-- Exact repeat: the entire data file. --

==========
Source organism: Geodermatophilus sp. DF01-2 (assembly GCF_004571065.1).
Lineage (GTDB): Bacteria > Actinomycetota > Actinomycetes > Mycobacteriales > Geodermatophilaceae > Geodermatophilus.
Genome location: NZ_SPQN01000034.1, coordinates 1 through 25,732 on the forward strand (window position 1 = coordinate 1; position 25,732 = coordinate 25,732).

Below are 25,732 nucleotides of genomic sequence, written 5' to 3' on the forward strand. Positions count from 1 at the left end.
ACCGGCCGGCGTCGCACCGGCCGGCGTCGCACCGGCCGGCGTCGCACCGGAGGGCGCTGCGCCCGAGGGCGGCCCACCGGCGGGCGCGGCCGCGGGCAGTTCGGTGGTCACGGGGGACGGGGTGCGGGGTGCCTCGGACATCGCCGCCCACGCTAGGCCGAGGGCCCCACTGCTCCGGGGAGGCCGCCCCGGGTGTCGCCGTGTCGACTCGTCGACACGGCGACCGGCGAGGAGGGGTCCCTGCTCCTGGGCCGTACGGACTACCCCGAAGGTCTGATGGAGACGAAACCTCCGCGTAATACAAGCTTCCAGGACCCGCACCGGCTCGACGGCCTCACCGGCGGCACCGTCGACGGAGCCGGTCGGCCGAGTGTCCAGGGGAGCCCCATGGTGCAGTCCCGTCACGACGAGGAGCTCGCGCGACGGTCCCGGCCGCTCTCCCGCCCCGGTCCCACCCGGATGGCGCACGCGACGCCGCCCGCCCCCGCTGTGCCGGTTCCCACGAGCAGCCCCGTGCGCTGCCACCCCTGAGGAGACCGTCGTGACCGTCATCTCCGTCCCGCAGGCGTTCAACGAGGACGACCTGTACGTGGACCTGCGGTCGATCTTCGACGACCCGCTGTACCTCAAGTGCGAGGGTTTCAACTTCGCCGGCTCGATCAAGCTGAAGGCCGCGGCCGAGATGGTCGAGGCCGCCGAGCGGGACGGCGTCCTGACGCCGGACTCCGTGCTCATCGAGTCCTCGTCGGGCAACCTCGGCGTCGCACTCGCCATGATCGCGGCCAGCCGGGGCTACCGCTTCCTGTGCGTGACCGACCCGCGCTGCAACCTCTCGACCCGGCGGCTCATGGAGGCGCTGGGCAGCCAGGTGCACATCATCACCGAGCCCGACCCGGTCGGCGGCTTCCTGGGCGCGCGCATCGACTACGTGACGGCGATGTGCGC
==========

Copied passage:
Source organism: Geodermatophilus sp. DF01-2 (assembly GCF_004571065.1).
Lineage (GTDB): Bacteria > Actinomycetota > Actinomycetes > Mycobacteriales > Geodermatophilaceae > Geodermatophilus.
Genome location: NZ_SPQN01000034.1, coordinates 1 through 25,732 on the forward strand (window position 1 = coordinate 1; position 25,732 = coordinate 25,732).

Below are 25,732 nucleotides of genomic sequence, written 5' to 3' on the forward strand. Positions count from 1 at the left end.
ACCGGCCGGCGTCGCACCGGCCGGCGTCGCACCGGCCGGCGTCGCACCGGAGGGCGCTGCGCCCGAGGGCGGCCCACCGGCGGGCGCGGCCGCGGGCAGTTCGGTGGTCACGGGGGACGGGGTGCGGGGTGCCTCGGACATCGCCGCCCACGCTAGGCCGAGGGCCCCACTGCTCCGGGGAGGCCGCCCCGGGTGTCGCCGTGTCGACTCGTCGACACGGCGACCGGCGAGGAGGGGTCCCTGCTCCTGGGCCGTACGGACTACCCCGAAGGTCTGATGGAGACGAAACCTCCGCGTAATACAAGCTTCCAGGACCCGCACCGGCTCGACGGCCTCACCGGCGGCACCGTCGACGGAGCCGGTCGGCCGAGTGTCCAGGGGAGCCCCATGGTGCAGTCCCGTCACGACGAGGAGCTCGCGCGACGGTCCCGGCCGCTCTCCCGCCCCGGTCCCACCCGGATGGCGCACGCGACGCCGCCCGCCCCCGCTGTGCCGGTTCCCACGAGCAGCCCCGTGCGCTGCCACCCCTGAGGAGACCGTCGTGACCGTCATCTCCGTCCCGCAGGCGTTCAACGAGGACGACCTGTACGTGGACCTGCGGTCGATCTTCGACGACCCGCTGTACCTCAAGTGCGAGGGTTTCAACTTCGCCGGCTCGATCAAGCTGAAGGCCGCGGCCGAGATGGTCGAGGCCGCCGAGCGGGACGGCGTCCTGACGCCGGACTCCGTGCTCATCGAGTCCTCGTCGGGCAACCTCGGCGTCGCACTCGCCATGATCGCGGCCAGCCGGGGCTACCGCTTCCTGTGCGTGACCGACCCGCGCTGCAACCTCTCGACCCGGCGGCTCATGGAGGCGCTGGGCAGCCAGGTGCACATCATCACCGAGCCCGACCCGGTCGGCGGCTTCCTGGGCGCGCGCATCGACTACGTGACGGCGATGTGCGC